• Private teams are accessible only by team members and can’t be seen by outsiders. No one can request to join them.

Private teams are great for projects with sensitive information in them, such as financial details, intellectual property, planning the office holiday party, and other data you just don’t want getting around. To access team settings, go to the sidebar and hover over the team’s name. Click the three dots and select Edit Team Settings, then make the team Private.

Creating a private team in Asana

6. Unlock the goodest doggos (and more) in Asana’s Hacks tab

The Hacks tab is where experimental Asana features live—it’s a magical place that you should check frequently. This is where you go to ensure you’ll see cute dogs (tab+V) and fluffy cats (tab+B) on your dashboard when you need a boost.

Dogs all over the Asana interface

Other current (and slightly more serious) hacks include:

  • Recurring Tasks in Last Section of My Tasks: Make recurring tasks reappear in the last section of My Tasks upon completion.

  • Disable Notifications for Tasks Starting & Due Today: Reduce clutter in your inbox for tasks due or starting each day.

To turn on hacks, go to My Settings and select the Hacks tab. There you can enable hacks using the toggle. Then reload to apply the new settings.

The Hacks options in Asana

7. Turn emails into Asana tasks

You can create tasks by sending emails to Asana. Here’s how Asana knows what you’re saying:

  • An email to x@mail.asana.com creates a task in My Tasks.

  • If you add another address in the To: field, that person becomes an assignee of that task.

  • Anyone cc’ed on the message gets added as a follower of the task.

  • The email subject is the name of the task, and the email body is the task description.

  • Any attachments to the email get attached to the task.

Want to go deeper? You can also send emails to create tasks within any project in Asana because every Asana project has a unique email address. To find the right address, choose the project from the sidebar, click on the Project actions dropdown arrow, and select Add Tasks by Email.

Even easier? Use Zapier to send your emails to Asana automatically. Zapier lets you auto-forward your Gmail emails based on a specific label. For example, if you manage a lot of job applications, you can set a Zap to send any emails labeled “job application” to your Asana tasks.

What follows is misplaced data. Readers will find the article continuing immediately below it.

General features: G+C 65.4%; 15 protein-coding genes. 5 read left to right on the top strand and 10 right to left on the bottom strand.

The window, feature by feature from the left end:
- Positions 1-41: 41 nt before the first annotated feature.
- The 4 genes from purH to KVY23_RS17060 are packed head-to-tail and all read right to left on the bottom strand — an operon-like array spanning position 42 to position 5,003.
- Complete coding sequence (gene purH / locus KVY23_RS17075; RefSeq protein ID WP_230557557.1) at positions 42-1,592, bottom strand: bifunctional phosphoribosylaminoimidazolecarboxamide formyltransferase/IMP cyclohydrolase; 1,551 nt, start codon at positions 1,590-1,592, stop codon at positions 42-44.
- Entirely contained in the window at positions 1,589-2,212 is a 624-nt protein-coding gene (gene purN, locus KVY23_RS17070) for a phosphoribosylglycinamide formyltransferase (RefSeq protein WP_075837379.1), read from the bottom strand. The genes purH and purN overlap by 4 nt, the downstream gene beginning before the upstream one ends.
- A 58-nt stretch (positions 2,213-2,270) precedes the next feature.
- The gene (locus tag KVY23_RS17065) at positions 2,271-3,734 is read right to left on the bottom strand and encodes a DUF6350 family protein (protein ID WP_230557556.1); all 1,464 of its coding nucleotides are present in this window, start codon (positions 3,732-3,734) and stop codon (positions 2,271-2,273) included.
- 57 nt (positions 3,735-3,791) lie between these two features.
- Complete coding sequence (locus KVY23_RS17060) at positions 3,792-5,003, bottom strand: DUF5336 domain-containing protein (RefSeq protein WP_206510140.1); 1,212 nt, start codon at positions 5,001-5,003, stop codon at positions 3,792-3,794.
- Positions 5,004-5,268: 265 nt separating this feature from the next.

Zapier lets you automatically send information from one app to another, helping you reduce manual tasks. Learn more about how Zapier works.

8. Create recurring tasks in Asana

If you have a task that repeats, don’t waste your time creating it over and over again. When you create (or edit) a task, click on the due date. You’ll see the repeat option below the calendar (two arrow icons). When you click on that, you can choose whether to repeat weekly, monthly, yearly, periodically, or whatever custom frequency you want.

To stop repeating, either remove the due date from the task or click Repeat and choose Never.

Create a recurring task in Asana

9. Focus on your tasks with the Asana desktop app

If you’re like me, you have dozens of tabs open at any given time. But when you need to power through some work, those tabs can pull your focus from what’s most important.

Minimize distractions by working outside your browser with Asana’s desktop app. The desktop app has all the functionality of the web-based app, but it’s designed to help you focus on deep work.

10. Add more details to Asana tasks with custom fields

Custom fields let you provide additional key information to view at a glance. You might use custom fields to add information about project stage, priority, cost, or anything else that’s specific to your team. It kind of feels like adding color-coded tags to everything—and it also helps with searchability.

There are two types of custom fields you can create:

  • Fields specific to a single project or portfolio

  • Fields that are reusable across your organization

To create a custom field, click Customize > Add Custom Field, and then enter the title, select the type, and add a description. If you want to apply the field to the whole organization, select Add to your Organization field library. Otherwise, the field will remain specific to your project.

You should be able to see your custom fields in two places: in your right pane’s task details, and as columns in the main pane’s task list. If something has more than one field, you’ll see them all in the right pane details.